The militant/direct action wing of the movement should move to identify the US’s largest investments- corporate bailouts/subsidies, and war, and target them with creative actions and visuals to attract the American public’s attention towards funding clean energy instead. Here come the visuals- War the life taker, Clean Energy the job maker – you choose; Corporate Bailouts= bigger yachts, Clean Energy investment= Jobs and energy security… Greenpeace will do a better job than I can.

We, as a movement, must immediately change our paradigm to consider a strong political push for clean energy investment, on both the local and federal level, as a necessary table setter for any effective climate legislation. If we are willing to really consider the economic and political reality, and re-examine our paradigm and strategies – a long look in the mirror- this new model could pave our way to success.

Photo courtesy of http://www.rudecactus.com

Jesse Jenkins contributed to this post through many informative discussions and a comprehensive suggested reading list.

8 Responses to “Time for the Climate Movement to Take a Look in the Mirror”

  1. 1 Juliana Williams Jan 26th, 2010 at 4:34 pm

    Yes, yes, yes!

  2. 2 Matt Jan 26th, 2010 at 8:46 pm

    Thanks for this post Mark.

    I agree that the outcomes of COP15 and Congress’ stalemate over climate legislation calls for new approaches. I also agree that we must think outside of the silos of international negotiations and federal legislation. No doubt, I also agree that clean energy technologies must decrease in cost and become cheaper than dirtier forms of energy.

    However, I have a question/concern about your proposed strategy (and the Breakthrough Institute’s). In fact, I would encourage that other clean and cheap energy advocates to chime in.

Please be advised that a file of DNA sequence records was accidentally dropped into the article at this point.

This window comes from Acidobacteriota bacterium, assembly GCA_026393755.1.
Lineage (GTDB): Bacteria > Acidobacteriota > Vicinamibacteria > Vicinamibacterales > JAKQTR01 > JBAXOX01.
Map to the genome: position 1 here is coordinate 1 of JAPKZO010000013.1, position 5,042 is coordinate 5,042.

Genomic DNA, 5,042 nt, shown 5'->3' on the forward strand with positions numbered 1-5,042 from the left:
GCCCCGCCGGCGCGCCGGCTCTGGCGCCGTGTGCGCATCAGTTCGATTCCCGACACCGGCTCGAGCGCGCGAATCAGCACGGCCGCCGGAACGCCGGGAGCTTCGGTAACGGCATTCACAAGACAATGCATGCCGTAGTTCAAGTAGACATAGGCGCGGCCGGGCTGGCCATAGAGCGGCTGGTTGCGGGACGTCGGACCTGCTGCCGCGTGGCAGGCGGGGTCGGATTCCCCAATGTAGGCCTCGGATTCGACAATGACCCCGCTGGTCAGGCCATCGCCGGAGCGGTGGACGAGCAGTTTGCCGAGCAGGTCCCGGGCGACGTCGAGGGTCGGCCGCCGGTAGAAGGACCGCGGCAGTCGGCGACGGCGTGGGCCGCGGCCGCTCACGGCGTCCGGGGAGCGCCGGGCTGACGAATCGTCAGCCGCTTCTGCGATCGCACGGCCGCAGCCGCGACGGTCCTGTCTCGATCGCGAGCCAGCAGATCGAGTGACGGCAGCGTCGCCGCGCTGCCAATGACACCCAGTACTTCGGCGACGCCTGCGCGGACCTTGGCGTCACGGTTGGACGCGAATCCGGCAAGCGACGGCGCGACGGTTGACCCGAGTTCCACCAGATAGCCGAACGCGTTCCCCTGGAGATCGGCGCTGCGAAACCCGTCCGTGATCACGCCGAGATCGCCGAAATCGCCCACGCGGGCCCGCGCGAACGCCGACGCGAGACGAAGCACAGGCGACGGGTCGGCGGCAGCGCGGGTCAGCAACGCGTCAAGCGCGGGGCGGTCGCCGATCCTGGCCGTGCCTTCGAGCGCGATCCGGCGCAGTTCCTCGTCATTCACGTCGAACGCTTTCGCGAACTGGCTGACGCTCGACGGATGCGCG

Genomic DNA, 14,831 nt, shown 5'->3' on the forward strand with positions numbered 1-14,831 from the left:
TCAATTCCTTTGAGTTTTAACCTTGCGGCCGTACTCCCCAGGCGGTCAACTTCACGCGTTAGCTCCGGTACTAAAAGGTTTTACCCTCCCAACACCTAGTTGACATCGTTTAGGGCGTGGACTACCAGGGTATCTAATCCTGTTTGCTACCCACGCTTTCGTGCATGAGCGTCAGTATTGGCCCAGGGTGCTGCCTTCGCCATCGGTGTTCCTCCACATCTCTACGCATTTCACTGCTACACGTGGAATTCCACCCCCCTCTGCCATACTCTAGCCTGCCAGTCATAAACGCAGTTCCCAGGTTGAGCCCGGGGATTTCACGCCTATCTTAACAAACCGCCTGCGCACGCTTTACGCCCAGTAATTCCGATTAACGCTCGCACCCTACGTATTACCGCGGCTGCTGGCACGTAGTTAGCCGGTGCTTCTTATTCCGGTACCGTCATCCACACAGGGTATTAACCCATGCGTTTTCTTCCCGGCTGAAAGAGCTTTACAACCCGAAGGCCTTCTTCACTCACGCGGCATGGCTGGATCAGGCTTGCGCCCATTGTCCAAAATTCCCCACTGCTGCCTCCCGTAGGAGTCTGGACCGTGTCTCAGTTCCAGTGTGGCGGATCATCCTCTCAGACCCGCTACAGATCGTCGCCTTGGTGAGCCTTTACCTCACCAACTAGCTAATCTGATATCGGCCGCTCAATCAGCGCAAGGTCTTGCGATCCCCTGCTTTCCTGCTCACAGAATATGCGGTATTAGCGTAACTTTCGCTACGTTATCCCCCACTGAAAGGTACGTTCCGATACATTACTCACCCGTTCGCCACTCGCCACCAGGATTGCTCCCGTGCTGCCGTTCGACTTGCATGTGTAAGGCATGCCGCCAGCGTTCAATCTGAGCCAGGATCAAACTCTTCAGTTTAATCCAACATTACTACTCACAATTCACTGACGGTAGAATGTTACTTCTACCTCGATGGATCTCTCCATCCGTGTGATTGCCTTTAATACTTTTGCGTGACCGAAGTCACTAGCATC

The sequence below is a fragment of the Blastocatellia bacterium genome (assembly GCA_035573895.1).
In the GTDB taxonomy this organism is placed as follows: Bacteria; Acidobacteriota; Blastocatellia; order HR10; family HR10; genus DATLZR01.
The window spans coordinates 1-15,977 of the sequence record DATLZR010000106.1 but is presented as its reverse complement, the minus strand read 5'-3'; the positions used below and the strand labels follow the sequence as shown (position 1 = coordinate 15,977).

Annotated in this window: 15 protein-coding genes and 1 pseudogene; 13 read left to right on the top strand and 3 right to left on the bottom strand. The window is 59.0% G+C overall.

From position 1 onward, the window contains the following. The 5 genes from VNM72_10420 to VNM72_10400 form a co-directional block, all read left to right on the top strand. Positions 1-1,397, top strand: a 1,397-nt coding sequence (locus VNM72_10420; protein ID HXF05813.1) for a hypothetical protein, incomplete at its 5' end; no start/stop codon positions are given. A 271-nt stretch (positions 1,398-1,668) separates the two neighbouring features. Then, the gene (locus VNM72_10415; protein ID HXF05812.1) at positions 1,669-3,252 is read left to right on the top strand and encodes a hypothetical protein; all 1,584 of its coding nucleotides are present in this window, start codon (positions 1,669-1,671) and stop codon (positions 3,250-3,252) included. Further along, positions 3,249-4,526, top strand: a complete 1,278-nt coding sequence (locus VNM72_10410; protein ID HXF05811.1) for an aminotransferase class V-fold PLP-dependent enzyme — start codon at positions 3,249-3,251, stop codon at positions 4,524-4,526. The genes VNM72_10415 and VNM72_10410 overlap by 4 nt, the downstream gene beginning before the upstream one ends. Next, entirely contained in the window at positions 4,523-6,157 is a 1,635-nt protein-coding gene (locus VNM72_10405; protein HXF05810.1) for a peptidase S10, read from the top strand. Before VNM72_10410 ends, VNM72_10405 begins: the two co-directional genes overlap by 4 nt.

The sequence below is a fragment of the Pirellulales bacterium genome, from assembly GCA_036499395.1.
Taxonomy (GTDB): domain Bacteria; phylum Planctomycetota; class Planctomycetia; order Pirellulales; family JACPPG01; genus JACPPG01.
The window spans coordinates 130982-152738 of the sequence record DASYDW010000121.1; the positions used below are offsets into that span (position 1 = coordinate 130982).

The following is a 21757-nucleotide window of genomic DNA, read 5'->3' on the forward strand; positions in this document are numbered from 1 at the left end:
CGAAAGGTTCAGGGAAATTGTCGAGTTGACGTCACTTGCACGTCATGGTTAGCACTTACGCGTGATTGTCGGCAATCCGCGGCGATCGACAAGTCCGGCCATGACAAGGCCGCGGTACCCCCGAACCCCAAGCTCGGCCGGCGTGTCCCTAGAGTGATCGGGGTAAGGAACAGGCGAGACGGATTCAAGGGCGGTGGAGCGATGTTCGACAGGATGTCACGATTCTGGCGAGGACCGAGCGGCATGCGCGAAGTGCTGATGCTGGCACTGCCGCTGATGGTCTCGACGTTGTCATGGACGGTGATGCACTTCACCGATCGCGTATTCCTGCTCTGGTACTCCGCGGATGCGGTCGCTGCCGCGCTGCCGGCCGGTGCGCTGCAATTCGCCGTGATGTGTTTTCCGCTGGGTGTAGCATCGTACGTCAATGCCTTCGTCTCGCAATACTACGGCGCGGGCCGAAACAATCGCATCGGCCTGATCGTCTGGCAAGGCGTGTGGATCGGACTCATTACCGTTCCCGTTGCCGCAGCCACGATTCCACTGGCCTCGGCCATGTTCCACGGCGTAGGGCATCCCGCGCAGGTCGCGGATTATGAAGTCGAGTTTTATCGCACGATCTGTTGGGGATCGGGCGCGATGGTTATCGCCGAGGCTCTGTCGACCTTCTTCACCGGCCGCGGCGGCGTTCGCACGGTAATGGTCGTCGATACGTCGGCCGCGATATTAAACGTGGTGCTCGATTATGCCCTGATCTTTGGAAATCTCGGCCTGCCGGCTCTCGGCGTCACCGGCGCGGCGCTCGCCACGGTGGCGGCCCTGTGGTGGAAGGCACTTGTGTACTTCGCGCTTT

If we merely make clean energy cheap, even really cheap, are we ensuring that we’ll make the necessary cuts in our emissions? It seems that focusing solely on cheap energy overlooks the role of energy efficiency. And, without efficiency, we may still come up short of ‘science-based targets’. In short, the sole focus on cheap energy will perpetuate our wasteful relationship with energy. A relationship that cannot be entirely overcome with whole bunch of clean energy.

    In addition, where does the role of climate and energy justice fit into this frame? In my opinion, one of the most important outcomes of COP15 was the solidification of a global climate justice movement. If we are going to truly build power, it seems imperative that we don’t overlook this surging movement. Would a focus on cheap, clean energy alone allow for collaboration with the climate justice (& other justice) movements?


  3. 3 rmarg Jan 27th, 2010 at 8:30 am

    Energy efficiency does not always equate to using less energy overall. If efficiency allows less energy for a certain task, it can lead to increased demand for more tasks (Joffan’s Paradox). So far, energy efficiency has decreased our rates of increase and even per capita energy use, but overall energy use has gone up.

    As for the energy justice portion and cheap energy, I would consider that it is not technology specific (e.g., cheaper solar panels made in China may engender chemical contamination in the locale). I do not think there is a perfectly cheap, just, clean way to generate the large amounts of power the world needs. Certainly we can look for cleanER, cheapER, and relatively MORE just energy.

  4. 4 Morgan Jan 27th, 2010 at 5:31 pm

    I think there’s a lot of value in being well versed in how to make clean energy cheaper. But RMarg and Matt both raise some basic concerns.

    If this movement was about nothing more than promoting clean energy without preventing dirty energy, then we’re still screwing over a lot of people.